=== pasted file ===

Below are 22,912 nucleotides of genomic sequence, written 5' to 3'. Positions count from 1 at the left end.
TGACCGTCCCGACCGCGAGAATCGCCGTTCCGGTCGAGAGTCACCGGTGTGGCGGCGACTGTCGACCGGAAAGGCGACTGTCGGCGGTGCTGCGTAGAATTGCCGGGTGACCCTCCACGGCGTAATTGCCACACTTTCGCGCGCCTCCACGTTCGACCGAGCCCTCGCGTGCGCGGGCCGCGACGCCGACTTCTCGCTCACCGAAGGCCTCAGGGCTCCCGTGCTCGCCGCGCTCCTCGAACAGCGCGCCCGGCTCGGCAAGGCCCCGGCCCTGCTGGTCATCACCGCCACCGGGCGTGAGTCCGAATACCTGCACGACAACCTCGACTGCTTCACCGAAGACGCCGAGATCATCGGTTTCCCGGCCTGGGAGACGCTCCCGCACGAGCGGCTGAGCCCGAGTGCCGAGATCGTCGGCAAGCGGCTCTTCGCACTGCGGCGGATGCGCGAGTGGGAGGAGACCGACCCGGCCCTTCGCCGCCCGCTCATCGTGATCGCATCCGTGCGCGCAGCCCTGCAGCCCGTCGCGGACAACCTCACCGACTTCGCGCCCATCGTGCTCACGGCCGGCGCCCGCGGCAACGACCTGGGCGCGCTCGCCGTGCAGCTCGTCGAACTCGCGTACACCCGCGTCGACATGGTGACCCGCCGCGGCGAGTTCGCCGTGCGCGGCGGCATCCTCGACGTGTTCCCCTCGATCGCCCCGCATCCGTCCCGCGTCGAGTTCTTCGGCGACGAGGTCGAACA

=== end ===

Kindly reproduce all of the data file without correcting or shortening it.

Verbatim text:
Below are 22,912 nucleotides of genomic sequence, written 5' to 3'. Positions count from 1 at the left end.
TGACCGTCCCGACCGCGAGAATCGCCGTTCCGGTCGAGAGTCACCGGTGTGGCGGCGACTGTCGACCGGAAAGGCGACTGTCGGCGGTGCTGCGTAGAATTGCCGGGTGACCCTCCACGGCGTAATTGCCACACTTTCGCGCGCCTCCACGTTCGACCGAGCCCTCGCGTGCGCGGGCCGCGACGCCGACTTCTCGCTCACCGAAGGCCTCAGGGCTCCCGTGCTCGCCGCGCTCCTCGAACAGCGCGCCCGGCTCGGCAAGGCCCCGGCCCTGCTGGTCATCACCGCCACCGGGCGTGAGTCCGAATACCTGCACGACAACCTCGACTGCTTCACCGAAGACGCCGAGATCATCGGTTTCCCGGCCTGGGAGACGCTCCCGCACGAGCGGCTGAGCCCGAGTGCCGAGATCGTCGGCAAGCGGCTCTTCGCACTGCGGCGGATGCGCGAGTGGGAGGAGACCGACCCGGCCCTTCGCCGCCCGCTCATCGTGATCGCATCCGTGCGCGCAGCCCTGCAGCCCGTCGCGGACAACCTCACCGACTTCGCGCCCATCGTGCTCACGGCCGGCGCCCGCGGCAACGACCTGGGCGCGCTCGCCGTGCAGCTCGTCGAACTCGCGTACACCCGCGTCGACATGGTGACCCGCCGCGGCGAGTTCGCCGTGCGCGGCGGCATCCTCGACGTGTTCCCCTCGATCGCCCCGCATCCGTCCCGCGTCGAGTTCTTCGGCGACGAGGTCGAACA